I agree. Small correction, Skyfall was 2.5K. (2432 x 1366). Still 1080 raw is quite powerful. Most main stream films are scanned to 2.5K. If your target audience is not IMAX viewers, forget 4K for now. Most theaters only project in 2.5K. This is as good as it gets for what you pay, at least now. Having the power of 12 bit raw is phenomenal. Of course with BMPC, you'll have limitations like moire, rolling shutter, battery life etc. But you get creative within the limitations. Well crafted 1080 shots will comfortably upscale to 2.5K. Consider this. '28 days later' used upscaled DV shots and it still looks great. So did 'Open Water' and 'Dancer in the dark'.

12 bit raw + MFT lenses. It screams one message: affordability. What more can an indie filmmaker ask? It opens up so many possibilities.

Before 4K, I'd like higher frame rates.

November 12, 2013

0
Reply

I'm not arguing against it, just saying that it wasn't 1080.

I've been shooting with the Pocket RAW update for a month now, anyone doubting 1080 RAW at this price point should pick up a camera and test it out.

Uprez it to 2.5K if that's what you want, and while you're at it, uprez the 2.5K to 4K.

You start to realize why BMD did not put OLPFs in the camera, despite the moire backlash.

November 12, 2013

-1
Reply
Kholi

Actually I was responding to Shaun. :-) Slow typer.

November 12, 2013

0
Reply

Slight correction... standard Cinema DCP's are 2K.... no real 2.5K exists for deliverables. The projectors in 2K cinemas have a native maximum resolution of 2048x1080. 1.85:1 (aka FLAT) movies are mastered to 1998x1080 and 2.39:1 movies are mastered to 2048x858.

So, unless you are going to a cinema using a 4K projection system showing a 4K DCP... you are essentially viewing what is just slightly higher than 1920x1080p HDTV-resolution (1.77:1 native resolution).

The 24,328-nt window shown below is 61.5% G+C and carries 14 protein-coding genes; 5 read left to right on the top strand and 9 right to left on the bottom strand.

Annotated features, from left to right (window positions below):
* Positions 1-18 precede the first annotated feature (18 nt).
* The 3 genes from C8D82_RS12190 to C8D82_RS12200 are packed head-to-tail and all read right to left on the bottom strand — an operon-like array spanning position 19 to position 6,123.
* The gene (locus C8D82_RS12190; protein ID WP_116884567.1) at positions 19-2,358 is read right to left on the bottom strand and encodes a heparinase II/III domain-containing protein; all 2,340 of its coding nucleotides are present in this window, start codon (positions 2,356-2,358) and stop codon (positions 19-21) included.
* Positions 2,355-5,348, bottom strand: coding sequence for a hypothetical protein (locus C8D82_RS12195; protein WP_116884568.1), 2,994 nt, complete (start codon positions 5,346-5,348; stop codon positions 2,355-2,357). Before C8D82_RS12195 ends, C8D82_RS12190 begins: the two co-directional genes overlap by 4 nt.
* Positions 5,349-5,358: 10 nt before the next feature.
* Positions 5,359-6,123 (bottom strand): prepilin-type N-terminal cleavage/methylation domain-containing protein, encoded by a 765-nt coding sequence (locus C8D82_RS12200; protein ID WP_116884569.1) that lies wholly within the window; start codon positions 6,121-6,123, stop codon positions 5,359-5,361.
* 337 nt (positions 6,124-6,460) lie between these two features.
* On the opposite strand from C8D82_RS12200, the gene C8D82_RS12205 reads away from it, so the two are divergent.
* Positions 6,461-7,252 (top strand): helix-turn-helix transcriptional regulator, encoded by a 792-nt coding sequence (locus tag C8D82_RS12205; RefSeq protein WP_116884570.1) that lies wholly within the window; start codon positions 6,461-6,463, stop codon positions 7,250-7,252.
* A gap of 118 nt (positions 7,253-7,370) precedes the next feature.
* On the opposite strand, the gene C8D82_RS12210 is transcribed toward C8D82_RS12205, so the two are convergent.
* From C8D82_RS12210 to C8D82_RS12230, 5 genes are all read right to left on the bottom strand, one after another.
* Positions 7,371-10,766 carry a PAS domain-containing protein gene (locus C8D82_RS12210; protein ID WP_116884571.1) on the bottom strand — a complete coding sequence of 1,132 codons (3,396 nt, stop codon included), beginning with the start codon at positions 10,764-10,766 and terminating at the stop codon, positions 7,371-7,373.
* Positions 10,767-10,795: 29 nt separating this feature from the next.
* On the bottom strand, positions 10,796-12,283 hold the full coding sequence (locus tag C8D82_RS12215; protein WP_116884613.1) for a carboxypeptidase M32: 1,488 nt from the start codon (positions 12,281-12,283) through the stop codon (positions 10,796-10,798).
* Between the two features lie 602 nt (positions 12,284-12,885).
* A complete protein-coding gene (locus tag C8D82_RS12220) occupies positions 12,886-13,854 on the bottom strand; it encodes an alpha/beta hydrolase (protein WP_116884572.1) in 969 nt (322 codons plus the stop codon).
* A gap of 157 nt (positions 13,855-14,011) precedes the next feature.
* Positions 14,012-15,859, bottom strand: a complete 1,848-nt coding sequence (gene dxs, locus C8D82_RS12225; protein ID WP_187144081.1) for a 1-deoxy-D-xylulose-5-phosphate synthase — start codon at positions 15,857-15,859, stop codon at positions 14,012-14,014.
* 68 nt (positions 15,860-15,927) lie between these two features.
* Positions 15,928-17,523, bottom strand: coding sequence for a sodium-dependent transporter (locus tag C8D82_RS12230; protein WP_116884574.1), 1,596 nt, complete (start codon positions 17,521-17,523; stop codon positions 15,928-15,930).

Now, that being said. While movies like Baraka and Lord of the Rings look stunning in 2K and 1080p formats. Most people (by that I mean most consumers) have only seen a properly calibrated 1080p image on cinema. They buy FULL HD TV's. Set it to "dynamic contrast", add some frame-blending tech to make it 500Hz. And some cranked up noise-reduction and ambilight for good measure. Then they feed it horribly compressed 1080p video from their iPhones and blame the resulting smeary mess all on the resolution.

I finally had the oppurtunity to witness a UHD-screen on a electronic-sales floor. And yes. It looked better than the mess they showed on the "standard" fullHD-screens along-side it. But so would my properly calibrated 720p rear-projection-system with slight blue hues burnt into the lower corners. And still it didn't look as good as the Barco 2K projector fed with a properly mastered 1080p BluRay source....

An analogy would be to compare it to a regular driver complaining about the performance of a mclaren F1 car and wishing it was the new super-car from another competitor only because the only people he has seen drive the mclaren is shitty drivers...

or in short... handled properly, a 1080p sourced screening will look far better than a poorly handled UHD or 4K screening...

November 13, 2013

0
Reply

Great explaination, analogies, and execution of words.

Plenty of films have been shot 1080 and some of them handled in post correctily look better than some of the indie crap shot on RED cameras. Blue ray is not far off from 1080p aswell.

Also all this talk about RAW is not that big of a deal blah blah, but people forget that with RAW you are also getting 12bit color space, this is amazing, there is a vast and big difference between 10 bit and 12bit.

The RAW update was meant for medium or small productions who transfer files over to prrofessional color graders for features and tv productions, not home youtube videos.

November 13, 2013

1
Reply
JAYE

Bad example cuz McLaren F1 sux this year! Not a single podium. Poor Jenson.

But, I joke. I get your point.

November 20, 2013

0
Reply
Daniel Mimura

But some of Skyfall was shot in 4K.

I'm pretty sure it's true that 4K is the future of movie making. Higher resolution is too pretty to think it isn't. But 6 months is way to soon. I think DLD was just quoting that blogger and doesn't really think that himself.

But hey, if 1080p is dead it will make the price of the AG/AF100 drop like a rock, and I have some friends across America that will love to own a few.

November 12, 2013

0
Reply
Gene

Oh, BTW, I don't like 4K because Red has fooled me or something. I like 4K because it is awesome. There is nothing in the 1080p world of video that is its equal. And I'll say this preemptively so to head off some replies---i don't think 1080p looks bad. I think it looks great. But 4K, and even more so 6K, trump it.

November 13, 2013

0
Reply
Gene

Again with the 4K psychosis on a post about a 1080p camera.. lol.. Amazing. Why stop at 4K, or 6K? Why not go on and on how 10K will blow 1080p out of orbit?? Wow.

November 13, 2013

-1
Reply
Erin

4K was brought up by someone else. I was responding to it. Play attention to the ball.

By the way 16K is feasible. Can't wait to see it.